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Inconvenient Facts

John Kerry has now decided that he must deny any links between Saddam's Iraq and terrorism. There are some facts which he should be confronted with at tomorrow's debate.

7:39 AM, Sep 29, 2004 • By STEPHEN F. HAYES
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THE BUSH ADMINISTRATION argues that the Iraq war was the central front in the war on terror. Not long ago, John Kerry agreed. He called Saddam Hussein a terrorist. He worried about Iraq passing weapons to terrorists. His running mate prominently cited Iraq's terrorist connections as a chief reason for the war. As recently as early September, Kerry praised soldiers in Iraq as freedom fighters in the war on terror.

All of this has changed. The Iraq war, Kerry says now with borrowed conviction, was a distraction.

"The invasion of Iraq was a profound diversion from the battle against our greatest enemy: al Qaeda," Kerry claimed, adding, "Iraq is now what it was not before the war--a haven for terrorists."

In an interview with Time magazine, Kerry claimed that the 9/11 Commission found not only that Iraq was not behind the September 11 attacks, but that Iraq had "nothing to do with al Qaeda."

In the past two weeks, his surrogates have gone even further. To wit: "There was no terrorism in Iraq before we went to war," said Stephanie Cutter, chief spokeswoman for the Kerry campaign, on September 9. "Iraq and terrorism had nothing to do with one another. Zero," said Teresa Heinz Kerry in a September 22 speech in Arizona. "Saddam Hussein and Iraq never were a threat to our national security or to the United States," claimed Ted Kennedy in an appearance on Hardball on Monday.

Why is Team Kerry so eager to separate the Iraq war from the broader war on terror?
If voters believe that Iraq is an important part of the war on terror, they are more likely to be patient with difficulties there. On the flip side, if Kerry were able to convince voters that the Iraq war was a distraction from the war on terror, he would erode confidence not only in Bush's handling of Iraq but also of the broader war on terror. According to numbers released in yesterday's USA Today/CNN/Gallup poll Kerry needs to do just that. Self-identified likely voters were asked about whether they approve of Bush's handling of the situation in Iraq and the war on terror. Forty-eight of those surveyed approved of Bush's handling of the "situation in Iraq" and 49 percent disapproved. But the numbers spike when likely voters were asked about Bush's handling of the war on terror; 62 percent approve and only 36 percent disapprove.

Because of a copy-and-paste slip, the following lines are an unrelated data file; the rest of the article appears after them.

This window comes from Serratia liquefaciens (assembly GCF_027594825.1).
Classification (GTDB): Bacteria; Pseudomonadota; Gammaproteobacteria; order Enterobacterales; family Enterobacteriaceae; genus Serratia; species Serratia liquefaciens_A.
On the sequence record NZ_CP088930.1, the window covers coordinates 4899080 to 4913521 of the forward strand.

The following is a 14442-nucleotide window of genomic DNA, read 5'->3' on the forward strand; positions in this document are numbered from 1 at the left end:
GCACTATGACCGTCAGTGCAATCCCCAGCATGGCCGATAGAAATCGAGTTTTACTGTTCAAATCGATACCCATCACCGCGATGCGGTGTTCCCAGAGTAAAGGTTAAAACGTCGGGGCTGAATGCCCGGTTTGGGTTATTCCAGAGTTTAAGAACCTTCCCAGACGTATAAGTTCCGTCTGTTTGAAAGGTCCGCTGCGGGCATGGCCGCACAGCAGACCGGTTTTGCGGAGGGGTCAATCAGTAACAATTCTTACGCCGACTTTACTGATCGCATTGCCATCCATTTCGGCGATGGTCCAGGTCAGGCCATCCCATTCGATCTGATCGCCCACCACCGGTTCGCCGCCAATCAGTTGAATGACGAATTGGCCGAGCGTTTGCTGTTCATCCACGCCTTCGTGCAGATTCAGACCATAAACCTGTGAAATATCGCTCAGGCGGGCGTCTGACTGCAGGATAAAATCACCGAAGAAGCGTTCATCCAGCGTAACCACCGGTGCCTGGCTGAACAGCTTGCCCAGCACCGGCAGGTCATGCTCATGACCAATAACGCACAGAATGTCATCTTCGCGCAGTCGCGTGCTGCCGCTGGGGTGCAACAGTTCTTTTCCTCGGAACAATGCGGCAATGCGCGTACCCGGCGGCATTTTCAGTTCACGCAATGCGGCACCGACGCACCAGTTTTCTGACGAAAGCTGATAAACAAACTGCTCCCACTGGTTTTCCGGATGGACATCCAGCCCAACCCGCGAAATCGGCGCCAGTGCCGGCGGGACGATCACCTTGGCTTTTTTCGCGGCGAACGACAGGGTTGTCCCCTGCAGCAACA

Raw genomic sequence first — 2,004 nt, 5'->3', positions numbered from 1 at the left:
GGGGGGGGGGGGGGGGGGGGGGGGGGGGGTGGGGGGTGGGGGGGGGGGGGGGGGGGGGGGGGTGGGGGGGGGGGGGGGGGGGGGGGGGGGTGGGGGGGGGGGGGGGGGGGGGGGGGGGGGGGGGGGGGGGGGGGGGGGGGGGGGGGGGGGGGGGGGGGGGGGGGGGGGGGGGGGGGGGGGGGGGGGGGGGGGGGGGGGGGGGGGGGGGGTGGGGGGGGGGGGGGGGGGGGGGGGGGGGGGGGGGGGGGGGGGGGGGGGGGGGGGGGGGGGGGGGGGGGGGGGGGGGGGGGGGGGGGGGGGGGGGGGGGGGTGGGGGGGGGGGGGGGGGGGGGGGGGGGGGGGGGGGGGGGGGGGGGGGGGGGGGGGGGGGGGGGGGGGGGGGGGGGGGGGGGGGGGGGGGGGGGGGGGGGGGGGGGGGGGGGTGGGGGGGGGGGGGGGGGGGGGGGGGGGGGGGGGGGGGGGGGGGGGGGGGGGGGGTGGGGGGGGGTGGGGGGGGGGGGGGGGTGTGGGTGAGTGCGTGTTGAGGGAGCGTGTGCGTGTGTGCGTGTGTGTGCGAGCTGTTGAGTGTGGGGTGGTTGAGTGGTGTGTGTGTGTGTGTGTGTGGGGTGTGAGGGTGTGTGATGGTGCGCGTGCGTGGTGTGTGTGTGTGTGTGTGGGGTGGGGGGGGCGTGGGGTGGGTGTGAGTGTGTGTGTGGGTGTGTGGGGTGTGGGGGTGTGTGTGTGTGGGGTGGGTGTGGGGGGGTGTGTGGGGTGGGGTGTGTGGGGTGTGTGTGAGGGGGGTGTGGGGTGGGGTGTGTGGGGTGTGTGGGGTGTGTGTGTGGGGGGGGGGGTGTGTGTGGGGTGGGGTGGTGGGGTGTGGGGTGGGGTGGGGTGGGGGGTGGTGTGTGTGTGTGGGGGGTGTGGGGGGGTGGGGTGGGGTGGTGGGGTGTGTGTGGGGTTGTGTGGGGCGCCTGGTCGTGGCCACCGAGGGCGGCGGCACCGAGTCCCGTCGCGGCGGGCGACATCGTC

So it's not difficult to understand why Kerry's campaign wants to separate Iraq and the war on terror. But to claim that Saddam had "nothing to do with al Qaeda?" That there was no terrorism in Iraq before the war? That Iraq has never been a threat to the United States? These are preposterous statements. They're not debatable, or a matter of interpretation. They are demonstrably false.

Here are some relevant facts about Iraqi support for terrorism:

* On March 28, 1992, the Iraqi Intelligence Service compiled a 20-page list of terrorists the regime considered intelligence assets. Atop each page was the designation "Top Secret." On page 14 of that list is Osama bin Laden. The Iraqi Intelligence document reports that bin Laden "is in good relationship with our section in Syria." The document has been vetted and authenticated by the Defense Intelligence Agency. The existence of the document was first reported on CBS's 60 Minutes. It has been widely ignored.

* Saddam Hussein hosted regular conferences for terrorists in Baghdad throughout the 1990s. Mark Fineman, a reporter for the Los Angeles Times, reported on one such gathering in an article published January 26, 1993. "There are delegates from the most committed Islamic organizations on Earth," he wrote. "Afghan mujahideen (holy warriors), Palestinian militants, Sudanese fundamentalists, the Islamic Brotherhood and Pakistan's Party of Islam." One speaker praised "the mujahid Saddam Hussein, who is leading this nation against the nonbelievers. Everyone has a task to do, which is to go against the American state."

* Abdul Rahman Yasin is an Iraqi who mixed the chemicals for the bomb used in the first World Trade Center attack on February 26, 1993. We know this because he has confessed--twice to the FBI and once on national television in the United States. He fled to Iraq on March 5,1993, with the help of an Iraqi Intelligence operative working under cover in the Iraqi Embassy in Amman, Jordan. A reporter for Newsweek interviewed Yasin's neighbors in Baghdad who reported that he was living freely and "working for the government." U.S. soldiers uncovered Iraqi government documents in postwar Iraq that confirm this. The documents show Yasin was given both safe haven and financing by the Iraqi regime until the eve of the war in Iraq.